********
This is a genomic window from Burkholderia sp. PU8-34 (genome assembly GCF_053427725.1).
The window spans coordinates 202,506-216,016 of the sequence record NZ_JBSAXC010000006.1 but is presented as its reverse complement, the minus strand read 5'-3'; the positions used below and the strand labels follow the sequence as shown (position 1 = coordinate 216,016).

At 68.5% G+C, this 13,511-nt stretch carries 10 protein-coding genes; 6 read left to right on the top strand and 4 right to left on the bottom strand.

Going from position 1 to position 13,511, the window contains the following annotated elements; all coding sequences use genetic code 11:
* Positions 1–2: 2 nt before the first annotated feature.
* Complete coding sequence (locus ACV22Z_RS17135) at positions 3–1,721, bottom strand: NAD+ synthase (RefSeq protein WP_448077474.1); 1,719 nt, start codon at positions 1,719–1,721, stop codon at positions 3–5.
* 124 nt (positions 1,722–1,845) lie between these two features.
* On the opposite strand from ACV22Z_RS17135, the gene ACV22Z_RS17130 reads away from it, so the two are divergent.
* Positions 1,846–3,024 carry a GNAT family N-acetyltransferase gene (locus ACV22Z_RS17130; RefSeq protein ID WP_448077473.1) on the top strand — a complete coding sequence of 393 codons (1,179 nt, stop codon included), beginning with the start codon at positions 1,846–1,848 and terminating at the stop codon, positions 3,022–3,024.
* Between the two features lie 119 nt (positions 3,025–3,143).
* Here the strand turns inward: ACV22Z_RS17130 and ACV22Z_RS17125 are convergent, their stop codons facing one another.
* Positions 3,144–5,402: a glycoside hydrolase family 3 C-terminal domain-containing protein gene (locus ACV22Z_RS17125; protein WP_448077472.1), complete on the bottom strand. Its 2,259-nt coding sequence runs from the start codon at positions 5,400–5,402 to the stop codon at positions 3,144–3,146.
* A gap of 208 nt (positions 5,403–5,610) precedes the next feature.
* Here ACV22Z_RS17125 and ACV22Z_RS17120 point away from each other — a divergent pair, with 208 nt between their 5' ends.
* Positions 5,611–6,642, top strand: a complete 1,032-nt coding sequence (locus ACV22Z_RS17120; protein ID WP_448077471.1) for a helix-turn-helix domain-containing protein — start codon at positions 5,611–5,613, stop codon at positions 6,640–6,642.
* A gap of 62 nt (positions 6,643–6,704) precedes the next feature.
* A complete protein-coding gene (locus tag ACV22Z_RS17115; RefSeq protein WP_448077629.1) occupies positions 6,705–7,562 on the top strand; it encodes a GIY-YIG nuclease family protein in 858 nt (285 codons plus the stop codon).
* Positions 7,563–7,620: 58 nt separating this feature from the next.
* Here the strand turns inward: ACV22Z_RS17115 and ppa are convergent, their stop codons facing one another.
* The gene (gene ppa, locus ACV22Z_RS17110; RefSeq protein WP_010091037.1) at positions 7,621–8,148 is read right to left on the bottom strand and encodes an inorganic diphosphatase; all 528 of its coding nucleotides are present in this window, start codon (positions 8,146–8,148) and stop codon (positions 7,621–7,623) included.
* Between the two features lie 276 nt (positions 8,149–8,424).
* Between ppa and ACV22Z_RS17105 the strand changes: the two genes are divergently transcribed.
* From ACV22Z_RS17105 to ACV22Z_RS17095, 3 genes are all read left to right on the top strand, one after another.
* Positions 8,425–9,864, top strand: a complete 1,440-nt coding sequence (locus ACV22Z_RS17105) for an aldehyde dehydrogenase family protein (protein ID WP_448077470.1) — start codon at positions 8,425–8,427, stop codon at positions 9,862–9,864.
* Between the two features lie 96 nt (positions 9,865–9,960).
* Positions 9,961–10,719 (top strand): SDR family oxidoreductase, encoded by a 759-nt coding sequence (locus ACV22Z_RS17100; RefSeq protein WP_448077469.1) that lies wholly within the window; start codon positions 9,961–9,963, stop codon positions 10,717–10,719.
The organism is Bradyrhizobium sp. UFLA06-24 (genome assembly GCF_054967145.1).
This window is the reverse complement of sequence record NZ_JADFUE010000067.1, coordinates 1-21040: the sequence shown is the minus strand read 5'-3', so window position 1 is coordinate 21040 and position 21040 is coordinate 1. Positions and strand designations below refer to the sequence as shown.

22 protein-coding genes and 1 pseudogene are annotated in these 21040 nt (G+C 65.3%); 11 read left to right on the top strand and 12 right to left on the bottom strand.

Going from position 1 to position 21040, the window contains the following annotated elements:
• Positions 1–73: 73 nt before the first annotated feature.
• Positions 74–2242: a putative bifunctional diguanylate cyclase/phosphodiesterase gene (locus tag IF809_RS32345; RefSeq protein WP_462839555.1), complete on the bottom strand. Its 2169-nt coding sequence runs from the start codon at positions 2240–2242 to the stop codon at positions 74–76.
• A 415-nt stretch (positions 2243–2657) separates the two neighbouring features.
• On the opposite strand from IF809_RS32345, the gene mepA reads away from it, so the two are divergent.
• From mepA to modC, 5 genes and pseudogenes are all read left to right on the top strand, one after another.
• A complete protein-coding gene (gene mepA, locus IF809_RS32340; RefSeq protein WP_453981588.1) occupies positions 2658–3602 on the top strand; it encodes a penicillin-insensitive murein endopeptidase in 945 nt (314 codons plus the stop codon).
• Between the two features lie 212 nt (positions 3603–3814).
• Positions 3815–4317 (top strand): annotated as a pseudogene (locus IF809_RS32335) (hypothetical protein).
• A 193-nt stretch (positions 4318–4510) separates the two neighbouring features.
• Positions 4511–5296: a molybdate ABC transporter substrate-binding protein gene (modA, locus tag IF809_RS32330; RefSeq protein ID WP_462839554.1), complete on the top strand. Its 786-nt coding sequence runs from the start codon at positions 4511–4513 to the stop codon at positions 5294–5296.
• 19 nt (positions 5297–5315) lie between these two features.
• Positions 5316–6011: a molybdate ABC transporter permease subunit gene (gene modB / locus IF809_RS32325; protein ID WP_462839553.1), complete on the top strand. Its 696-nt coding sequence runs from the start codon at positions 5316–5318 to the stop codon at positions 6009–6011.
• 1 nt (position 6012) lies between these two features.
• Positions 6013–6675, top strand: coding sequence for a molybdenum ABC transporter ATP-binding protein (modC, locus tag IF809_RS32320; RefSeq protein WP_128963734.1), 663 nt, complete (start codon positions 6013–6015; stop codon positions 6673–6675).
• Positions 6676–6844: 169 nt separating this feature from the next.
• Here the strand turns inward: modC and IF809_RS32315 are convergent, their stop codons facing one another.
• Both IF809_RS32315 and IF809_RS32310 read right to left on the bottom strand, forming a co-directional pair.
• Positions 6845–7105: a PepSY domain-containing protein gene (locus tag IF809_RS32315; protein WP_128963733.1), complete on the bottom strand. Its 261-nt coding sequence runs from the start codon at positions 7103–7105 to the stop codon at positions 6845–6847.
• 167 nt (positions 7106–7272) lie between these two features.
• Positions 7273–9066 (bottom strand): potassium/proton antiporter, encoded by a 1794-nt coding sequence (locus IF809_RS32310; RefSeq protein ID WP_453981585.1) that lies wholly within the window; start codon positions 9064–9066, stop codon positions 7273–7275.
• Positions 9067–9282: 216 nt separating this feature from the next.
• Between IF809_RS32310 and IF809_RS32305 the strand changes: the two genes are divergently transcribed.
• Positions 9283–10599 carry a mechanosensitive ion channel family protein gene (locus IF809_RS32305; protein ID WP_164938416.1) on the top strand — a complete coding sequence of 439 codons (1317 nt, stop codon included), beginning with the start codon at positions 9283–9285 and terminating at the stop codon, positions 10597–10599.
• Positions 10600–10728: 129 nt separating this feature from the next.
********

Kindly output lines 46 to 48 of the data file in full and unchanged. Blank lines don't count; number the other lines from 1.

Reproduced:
• Here the strand turns inward: modC and IF809_RS32315 are convergent, their stop codons facing one another.
• Both IF809_RS32315 and IF809_RS32310 read right to left on the bottom strand, forming a co-directional pair.
• Positions 6845–7105: a PepSY domain-containing protein gene (locus tag IF809_RS32315; protein WP_128963733.1), complete on the bottom strand. Its 261-nt coding sequence runs from the start codon at positions 7103–7105 to the stop codon at positions 6845–6847.